I’ve never played Secret of Mana. So when I was given the opportunity to review Ever Oasis, the latest collaboration between Nintendo and developer Grezzo (Ocarina of Time 3D, Majora’s Mask 3D) whose president is none other than Koichi Ishii, creator of the Mana series, I didn’t know what to expect. What I got with Ever Oasis is a perfectly playable, generally enjoyable action role-playing game that has all of the promise of pleasant, fertile oasis but often feels coarse, unrefined, and arid like the surrounding desert.
Ever Oasis tells the tale of a Seedling who’s a Child of the Great Tree, a long line of wind-wielding Seedlings who, with the help of water spirits, can create vibrant oases, safe havens for all desert dwellers. When the Seedling’s brother, Nour, and his oasis fall prey to Chaos, an evil plant infestation, it’s up to them, with the help of Esna, a hopeful water spirit, to create and maintain the final oasis and last bastion against the rampant, corrupting effects of Chaos. As chief, they must provide for and protect the oasis from forces that threaten not only the residents of their little settlement but the tranquility of all life in the desert.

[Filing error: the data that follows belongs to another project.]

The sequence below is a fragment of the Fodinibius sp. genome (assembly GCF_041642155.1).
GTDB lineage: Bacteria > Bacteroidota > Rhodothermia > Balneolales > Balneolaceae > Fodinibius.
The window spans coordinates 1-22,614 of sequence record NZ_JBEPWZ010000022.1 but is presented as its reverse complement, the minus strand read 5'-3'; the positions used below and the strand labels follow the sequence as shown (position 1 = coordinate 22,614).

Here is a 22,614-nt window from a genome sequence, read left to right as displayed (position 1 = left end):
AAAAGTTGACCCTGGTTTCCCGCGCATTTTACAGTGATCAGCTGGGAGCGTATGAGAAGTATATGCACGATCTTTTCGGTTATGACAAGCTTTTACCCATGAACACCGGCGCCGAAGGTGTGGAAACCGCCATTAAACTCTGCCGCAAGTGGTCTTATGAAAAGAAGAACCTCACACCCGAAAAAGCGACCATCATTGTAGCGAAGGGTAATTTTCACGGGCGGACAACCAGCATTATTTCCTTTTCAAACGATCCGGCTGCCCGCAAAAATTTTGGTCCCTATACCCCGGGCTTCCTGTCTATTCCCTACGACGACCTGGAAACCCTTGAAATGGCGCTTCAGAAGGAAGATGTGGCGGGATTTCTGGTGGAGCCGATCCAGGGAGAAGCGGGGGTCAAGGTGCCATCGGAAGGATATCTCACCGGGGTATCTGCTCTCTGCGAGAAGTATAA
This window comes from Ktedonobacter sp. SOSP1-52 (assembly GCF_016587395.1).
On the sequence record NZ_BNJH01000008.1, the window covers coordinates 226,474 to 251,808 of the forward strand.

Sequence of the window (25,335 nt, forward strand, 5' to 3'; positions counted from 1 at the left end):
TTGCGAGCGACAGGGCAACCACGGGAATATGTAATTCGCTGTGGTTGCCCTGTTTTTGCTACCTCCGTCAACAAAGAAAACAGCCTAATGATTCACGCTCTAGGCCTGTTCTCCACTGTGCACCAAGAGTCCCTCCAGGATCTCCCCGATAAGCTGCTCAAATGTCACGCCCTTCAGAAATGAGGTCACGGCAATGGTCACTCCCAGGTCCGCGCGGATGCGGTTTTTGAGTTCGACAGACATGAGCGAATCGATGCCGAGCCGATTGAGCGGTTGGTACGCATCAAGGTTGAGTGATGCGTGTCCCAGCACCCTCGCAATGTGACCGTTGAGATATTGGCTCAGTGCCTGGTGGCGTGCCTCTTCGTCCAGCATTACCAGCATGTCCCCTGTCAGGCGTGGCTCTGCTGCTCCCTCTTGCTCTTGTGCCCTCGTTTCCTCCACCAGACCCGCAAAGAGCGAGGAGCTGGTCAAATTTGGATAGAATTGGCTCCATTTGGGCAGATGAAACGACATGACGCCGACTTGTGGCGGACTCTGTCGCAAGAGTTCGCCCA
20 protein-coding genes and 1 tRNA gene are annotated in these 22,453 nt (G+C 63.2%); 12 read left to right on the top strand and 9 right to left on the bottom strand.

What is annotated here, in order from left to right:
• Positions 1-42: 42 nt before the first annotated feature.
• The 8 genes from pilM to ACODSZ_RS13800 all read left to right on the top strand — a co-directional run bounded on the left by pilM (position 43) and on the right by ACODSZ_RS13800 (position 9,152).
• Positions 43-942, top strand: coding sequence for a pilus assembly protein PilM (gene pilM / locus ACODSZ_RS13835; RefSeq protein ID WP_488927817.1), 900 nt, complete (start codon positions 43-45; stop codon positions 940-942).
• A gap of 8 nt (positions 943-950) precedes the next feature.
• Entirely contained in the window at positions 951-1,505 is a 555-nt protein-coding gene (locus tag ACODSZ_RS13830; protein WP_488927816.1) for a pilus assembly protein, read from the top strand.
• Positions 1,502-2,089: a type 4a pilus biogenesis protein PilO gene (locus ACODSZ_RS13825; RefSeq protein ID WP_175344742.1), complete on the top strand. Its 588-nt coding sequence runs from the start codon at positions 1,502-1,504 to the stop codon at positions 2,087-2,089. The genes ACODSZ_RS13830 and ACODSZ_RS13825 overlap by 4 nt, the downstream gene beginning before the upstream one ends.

At the center of Ever Oasis is a clever concept, the marriage of standard action RPG elements to town management gameplay a stone throw or two away from Animal Crossing. Success means balancing both. The RPG side of the game is a fairly standard affair, traverse the droughty landscape hacking and slashing Chaos-corrupted creatures into submission, gathering materials, exploring caves and puzzle-ridden dungeons, and rescuing potential inhabitants for the oasis. Back in the oasis, those inhabitants build “bloom booths” which utilize the materials collected in the desert and not only net the player a share of the income but also draw new visitors and new occupants. As the oasis improves and the population increases, so does the player’s power and health meter. In fact, the strong majority of player strength and health is determined by oasis size and inhabitant satisfaction. Quite cleverly, delving into the desert benefits the oasis and managing the oasis greatly benefits party strength out in the desert. Unfortunately, neither the oasis experience or that out in the dunes is without problems.